As California’s drought continues, the Citrus Heights Water District says its customers cut back water use by an average of 21.2 percent during the first eight months of 2014 – exceeding Governor Jerry Brown’s call for a 20 percent reduction.
Ranking among the highest water savers across the state, data shows CHWD users consistently beat statewide averages, which have only been in the single digits until finally hitting an 11 percent reduction in August, according to figures released by the State Water Resources Board in October.
State numbers show CHWD reporting a savings of over 1.45 million gallons of water in August alone, and District Assistant General Manager Darlene Gillum said the total 2014 reduction amounts to a savings of about 36 gallons per capita per day for local users, compared to water use in 2013.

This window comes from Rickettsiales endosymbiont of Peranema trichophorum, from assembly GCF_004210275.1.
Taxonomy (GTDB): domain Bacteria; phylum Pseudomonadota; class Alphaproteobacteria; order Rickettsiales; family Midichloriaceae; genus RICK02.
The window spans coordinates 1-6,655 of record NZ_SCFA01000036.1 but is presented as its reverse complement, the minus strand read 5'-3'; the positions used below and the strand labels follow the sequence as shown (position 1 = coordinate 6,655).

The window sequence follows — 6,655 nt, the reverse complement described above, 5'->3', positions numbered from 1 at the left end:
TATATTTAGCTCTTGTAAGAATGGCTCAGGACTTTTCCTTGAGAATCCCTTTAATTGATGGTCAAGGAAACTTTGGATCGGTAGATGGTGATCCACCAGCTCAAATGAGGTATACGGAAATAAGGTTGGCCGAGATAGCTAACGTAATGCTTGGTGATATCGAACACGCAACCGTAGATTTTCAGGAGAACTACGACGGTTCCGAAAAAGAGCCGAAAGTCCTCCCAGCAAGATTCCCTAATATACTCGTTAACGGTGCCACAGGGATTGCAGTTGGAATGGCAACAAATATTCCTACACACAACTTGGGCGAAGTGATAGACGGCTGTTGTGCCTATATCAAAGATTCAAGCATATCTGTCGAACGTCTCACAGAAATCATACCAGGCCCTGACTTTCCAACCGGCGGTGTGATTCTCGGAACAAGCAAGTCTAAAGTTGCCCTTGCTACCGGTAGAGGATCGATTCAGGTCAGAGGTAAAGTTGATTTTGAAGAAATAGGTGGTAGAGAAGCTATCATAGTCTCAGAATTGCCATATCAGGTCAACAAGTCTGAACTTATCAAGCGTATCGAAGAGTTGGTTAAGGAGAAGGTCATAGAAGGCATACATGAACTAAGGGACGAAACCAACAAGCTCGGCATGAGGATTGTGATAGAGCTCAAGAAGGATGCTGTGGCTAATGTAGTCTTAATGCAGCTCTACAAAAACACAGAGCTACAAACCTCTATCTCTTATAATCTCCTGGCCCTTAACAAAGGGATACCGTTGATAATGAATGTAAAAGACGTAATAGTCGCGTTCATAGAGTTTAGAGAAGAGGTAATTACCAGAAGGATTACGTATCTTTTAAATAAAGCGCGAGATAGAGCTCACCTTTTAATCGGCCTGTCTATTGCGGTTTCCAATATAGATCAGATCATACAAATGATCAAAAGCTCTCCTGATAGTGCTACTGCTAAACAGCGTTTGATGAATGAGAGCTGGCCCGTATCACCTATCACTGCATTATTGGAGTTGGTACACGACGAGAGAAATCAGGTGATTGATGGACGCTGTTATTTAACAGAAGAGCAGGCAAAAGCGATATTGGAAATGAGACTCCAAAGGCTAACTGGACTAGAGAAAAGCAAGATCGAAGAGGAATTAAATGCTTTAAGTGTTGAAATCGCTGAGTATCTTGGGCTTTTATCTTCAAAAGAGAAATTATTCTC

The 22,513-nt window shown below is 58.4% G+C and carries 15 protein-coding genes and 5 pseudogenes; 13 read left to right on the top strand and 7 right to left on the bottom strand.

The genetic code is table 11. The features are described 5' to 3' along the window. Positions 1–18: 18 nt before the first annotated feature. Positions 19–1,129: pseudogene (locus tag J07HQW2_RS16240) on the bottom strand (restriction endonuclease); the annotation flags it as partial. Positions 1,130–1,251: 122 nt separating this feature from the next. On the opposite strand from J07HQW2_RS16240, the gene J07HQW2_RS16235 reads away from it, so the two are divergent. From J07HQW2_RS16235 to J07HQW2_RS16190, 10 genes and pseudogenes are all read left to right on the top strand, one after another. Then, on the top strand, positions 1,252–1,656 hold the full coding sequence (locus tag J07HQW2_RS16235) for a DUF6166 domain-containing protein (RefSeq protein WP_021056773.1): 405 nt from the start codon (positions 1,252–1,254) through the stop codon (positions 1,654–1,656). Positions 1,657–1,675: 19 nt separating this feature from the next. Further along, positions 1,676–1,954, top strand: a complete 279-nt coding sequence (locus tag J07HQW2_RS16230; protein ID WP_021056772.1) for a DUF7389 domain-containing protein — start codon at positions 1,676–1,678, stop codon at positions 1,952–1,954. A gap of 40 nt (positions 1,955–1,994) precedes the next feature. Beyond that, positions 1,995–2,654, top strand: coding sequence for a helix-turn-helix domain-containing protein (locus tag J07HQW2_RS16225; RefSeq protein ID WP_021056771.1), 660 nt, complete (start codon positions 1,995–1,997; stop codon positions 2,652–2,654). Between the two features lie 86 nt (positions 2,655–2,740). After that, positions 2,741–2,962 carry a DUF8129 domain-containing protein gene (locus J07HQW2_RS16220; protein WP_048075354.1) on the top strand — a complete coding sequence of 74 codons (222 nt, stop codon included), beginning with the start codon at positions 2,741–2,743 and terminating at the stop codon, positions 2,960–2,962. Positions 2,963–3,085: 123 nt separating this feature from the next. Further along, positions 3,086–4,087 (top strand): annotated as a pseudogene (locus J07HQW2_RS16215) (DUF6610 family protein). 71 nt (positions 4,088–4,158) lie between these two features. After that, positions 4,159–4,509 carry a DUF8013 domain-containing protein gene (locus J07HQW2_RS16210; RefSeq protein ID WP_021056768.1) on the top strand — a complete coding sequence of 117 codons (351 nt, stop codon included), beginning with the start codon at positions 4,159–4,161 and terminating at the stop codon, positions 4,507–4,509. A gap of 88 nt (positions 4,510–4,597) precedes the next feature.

Currently at a Stage 3 Water Warning level, Gillum said the District has “no near-term plans” to bump the warning up to a Stage 4, which would be accompanied by “Water Crisis/Emergency tiered pricing” increases, if the warning remained implemented past 45 days.
The current Stage 3 warning comes with a list of 11 regulations, including a ban on water run-off from properties, and a requirement that automatic shut-off devices be attached at the end of outdoor hoses. The warning also states that restaurants “shall serve water only upon request,” and landscape irrigation is to be reduced by 11 to 25 percent.
Water users in CHWD currently pay about a dollar for every 350 gallons the District delivers, although the Board of Directors will consider a 3 percent rate increase at a November 19 meeting.
Despite its name, CHWD’s service area doesn’t reach all of Citrus Heights, although a majority of the city’s residents are included within the District’s boundaries. Some portions of Fair Oaks, Orangevale, Carmichael, and Roseville are also included in the CHWD service area.